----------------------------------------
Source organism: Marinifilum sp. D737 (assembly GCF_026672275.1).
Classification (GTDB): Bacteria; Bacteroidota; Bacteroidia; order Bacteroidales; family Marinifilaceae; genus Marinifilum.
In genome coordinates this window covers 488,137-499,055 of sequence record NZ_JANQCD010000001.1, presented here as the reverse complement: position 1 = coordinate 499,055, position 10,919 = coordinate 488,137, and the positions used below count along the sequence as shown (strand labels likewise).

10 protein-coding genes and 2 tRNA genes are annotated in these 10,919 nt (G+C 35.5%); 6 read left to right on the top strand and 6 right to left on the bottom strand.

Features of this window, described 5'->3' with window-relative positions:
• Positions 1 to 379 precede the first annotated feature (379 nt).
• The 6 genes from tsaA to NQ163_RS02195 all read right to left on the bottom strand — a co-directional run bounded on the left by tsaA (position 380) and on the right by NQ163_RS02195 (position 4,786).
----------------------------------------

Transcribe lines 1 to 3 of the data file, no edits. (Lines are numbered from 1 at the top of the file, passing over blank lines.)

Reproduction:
Source organism: Marinifilum sp. D737 (assembly GCF_026672275.1).
Classification (GTDB): Bacteria; Bacteroidota; Bacteroidia; order Bacteroidales; family Marinifilaceae; genus Marinifilum.
In genome coordinates this window covers 488,137-499,055 of sequence record NZ_JANQCD010000001.1, presented here as the reverse complement: position 1 = coordinate 499,055, position 10,919 = coordinate 488,137, and the positions used below count along the sequence as shown (strand labels likewise).